The decision to hold the 2020 Sturgis Rally did come with one major caveat, though. If the mayor receives written documentation from any of the following – the State Department of Health, the Governor’s Office, the CDC or local health agencies, the mayor will be empowered to cease the City of Sturgis rally preparations based on those guidelines.

“In recent months and throughout this information gathering stage, it has become widely apparent that a significant influx of visitors will be coming to Sturgis and the surrounding Black Hills in August regardless of the official action of the City of Sturgis. This in part is due to a very significant number of businesses outside the City limits that are continuing to prepare and market for the event no matter the action taken by the City of Sturgis. In addition, it is abundantly clear that in order to ensure the public health and safety of our residents and those visiting, the City must be prepared to handle an influx of a large number of people by means of traffic control, parking and proper sanitary means,” stated the Council Report. Ultimately the city knew people were coming regardless and reasoned it best be prepared.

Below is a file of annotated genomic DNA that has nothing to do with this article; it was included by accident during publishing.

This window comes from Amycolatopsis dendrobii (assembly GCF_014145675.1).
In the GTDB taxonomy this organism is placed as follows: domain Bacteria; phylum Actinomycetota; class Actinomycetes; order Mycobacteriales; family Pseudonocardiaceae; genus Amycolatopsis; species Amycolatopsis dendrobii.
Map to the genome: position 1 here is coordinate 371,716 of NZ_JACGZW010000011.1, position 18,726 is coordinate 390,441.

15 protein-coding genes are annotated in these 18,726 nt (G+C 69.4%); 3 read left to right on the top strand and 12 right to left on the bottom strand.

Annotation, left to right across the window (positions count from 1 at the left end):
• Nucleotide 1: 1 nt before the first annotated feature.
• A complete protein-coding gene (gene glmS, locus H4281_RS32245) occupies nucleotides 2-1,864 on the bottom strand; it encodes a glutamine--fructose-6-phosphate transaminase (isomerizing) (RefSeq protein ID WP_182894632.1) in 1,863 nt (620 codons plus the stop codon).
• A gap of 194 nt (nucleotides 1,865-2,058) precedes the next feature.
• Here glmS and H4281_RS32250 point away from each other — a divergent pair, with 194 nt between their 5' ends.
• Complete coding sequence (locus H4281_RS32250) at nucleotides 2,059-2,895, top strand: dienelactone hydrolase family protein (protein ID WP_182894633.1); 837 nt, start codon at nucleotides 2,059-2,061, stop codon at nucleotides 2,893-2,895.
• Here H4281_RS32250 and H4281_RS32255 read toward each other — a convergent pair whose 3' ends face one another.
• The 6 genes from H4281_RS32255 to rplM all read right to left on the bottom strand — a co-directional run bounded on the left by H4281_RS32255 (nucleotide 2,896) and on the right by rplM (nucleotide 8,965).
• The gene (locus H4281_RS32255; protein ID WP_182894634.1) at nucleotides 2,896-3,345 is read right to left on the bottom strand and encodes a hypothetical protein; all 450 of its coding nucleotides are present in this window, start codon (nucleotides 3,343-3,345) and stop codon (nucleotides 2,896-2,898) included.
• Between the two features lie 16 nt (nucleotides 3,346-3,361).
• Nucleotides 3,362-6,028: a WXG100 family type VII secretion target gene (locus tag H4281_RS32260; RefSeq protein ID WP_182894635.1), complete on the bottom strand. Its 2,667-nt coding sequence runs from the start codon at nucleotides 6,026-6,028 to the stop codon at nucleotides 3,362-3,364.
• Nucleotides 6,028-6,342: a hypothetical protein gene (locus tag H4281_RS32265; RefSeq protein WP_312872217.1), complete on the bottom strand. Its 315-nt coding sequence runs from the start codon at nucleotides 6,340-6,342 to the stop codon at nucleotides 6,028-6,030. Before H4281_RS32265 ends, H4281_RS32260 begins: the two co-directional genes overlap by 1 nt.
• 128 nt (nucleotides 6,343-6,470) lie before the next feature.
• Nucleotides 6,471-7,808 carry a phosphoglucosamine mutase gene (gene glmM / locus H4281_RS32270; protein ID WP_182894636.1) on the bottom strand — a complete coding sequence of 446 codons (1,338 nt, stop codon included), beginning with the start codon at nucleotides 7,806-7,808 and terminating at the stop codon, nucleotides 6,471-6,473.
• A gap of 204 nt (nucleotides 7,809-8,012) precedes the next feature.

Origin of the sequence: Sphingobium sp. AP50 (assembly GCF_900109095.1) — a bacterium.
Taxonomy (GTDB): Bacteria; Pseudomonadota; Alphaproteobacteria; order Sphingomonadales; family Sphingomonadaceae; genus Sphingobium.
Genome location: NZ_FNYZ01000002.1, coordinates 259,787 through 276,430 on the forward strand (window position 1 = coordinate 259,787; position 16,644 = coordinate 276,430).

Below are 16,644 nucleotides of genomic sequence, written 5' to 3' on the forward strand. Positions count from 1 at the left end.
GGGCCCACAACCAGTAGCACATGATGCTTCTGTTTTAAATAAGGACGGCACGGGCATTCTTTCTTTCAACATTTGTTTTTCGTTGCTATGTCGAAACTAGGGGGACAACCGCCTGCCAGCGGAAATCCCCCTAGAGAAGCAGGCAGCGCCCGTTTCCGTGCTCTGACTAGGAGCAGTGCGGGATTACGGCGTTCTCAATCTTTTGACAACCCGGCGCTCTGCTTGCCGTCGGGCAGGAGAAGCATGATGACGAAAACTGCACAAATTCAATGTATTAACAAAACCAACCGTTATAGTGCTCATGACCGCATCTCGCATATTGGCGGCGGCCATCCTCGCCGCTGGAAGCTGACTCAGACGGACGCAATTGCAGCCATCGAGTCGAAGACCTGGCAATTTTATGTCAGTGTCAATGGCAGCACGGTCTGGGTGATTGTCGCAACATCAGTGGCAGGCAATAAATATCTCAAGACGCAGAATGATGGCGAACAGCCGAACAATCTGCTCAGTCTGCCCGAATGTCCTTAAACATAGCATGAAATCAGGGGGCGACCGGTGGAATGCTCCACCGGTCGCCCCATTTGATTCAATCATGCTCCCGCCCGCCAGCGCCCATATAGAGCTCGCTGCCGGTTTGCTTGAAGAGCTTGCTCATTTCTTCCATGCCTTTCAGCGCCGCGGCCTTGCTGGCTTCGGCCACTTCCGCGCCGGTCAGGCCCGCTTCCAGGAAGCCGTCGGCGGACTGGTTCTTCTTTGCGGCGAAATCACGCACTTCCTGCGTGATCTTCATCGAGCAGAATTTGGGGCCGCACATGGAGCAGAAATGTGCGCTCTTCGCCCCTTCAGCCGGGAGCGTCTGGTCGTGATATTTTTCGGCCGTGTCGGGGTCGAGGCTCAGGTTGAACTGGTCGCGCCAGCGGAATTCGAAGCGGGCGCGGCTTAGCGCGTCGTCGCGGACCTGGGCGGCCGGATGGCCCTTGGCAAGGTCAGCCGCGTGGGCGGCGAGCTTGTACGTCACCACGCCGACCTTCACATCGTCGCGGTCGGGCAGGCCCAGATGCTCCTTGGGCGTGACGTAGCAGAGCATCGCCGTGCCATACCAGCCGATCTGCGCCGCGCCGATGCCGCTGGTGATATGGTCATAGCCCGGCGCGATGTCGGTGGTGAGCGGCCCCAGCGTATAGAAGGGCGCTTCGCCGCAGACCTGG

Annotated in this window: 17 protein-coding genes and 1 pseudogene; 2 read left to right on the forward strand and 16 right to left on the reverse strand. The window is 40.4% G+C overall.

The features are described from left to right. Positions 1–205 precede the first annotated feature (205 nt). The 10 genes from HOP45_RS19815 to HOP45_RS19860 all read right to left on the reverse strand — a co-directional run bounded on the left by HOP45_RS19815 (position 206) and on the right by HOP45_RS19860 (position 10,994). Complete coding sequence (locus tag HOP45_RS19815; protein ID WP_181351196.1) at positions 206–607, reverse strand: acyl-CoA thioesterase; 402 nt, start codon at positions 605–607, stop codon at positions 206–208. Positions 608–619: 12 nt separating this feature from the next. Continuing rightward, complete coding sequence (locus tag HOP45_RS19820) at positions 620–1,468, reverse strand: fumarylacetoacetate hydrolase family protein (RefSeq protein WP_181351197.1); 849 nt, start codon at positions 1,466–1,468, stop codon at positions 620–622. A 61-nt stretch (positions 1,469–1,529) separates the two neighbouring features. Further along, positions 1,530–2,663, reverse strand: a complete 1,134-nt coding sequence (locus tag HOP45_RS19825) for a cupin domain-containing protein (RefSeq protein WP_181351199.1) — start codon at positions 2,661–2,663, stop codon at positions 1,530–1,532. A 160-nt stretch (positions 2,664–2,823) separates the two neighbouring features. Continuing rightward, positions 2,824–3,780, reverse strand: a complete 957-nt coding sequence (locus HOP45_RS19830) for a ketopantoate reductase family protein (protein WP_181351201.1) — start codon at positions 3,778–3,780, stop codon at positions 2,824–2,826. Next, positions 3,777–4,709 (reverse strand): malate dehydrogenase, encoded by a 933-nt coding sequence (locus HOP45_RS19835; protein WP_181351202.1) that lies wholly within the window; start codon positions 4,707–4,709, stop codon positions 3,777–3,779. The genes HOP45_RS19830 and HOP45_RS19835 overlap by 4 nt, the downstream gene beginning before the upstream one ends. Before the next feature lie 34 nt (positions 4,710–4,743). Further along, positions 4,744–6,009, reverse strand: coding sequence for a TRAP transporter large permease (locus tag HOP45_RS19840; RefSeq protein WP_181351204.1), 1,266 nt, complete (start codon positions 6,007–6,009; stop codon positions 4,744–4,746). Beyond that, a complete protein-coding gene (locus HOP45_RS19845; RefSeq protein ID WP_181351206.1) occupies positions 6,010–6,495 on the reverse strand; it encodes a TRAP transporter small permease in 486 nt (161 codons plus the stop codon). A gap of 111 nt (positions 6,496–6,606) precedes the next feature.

Other stipulations outlined in Option 3 include the following:

The City taking on a role of stockpiling PPE that would then be available for businesses and employees within the community who have not been able to source PPE to protect their employees. The intent is for the City to work to ensure that PPE is available for use by gas stations, convenience stores, hotels and many other front-line employees who will be interacting with a large influx of visitors.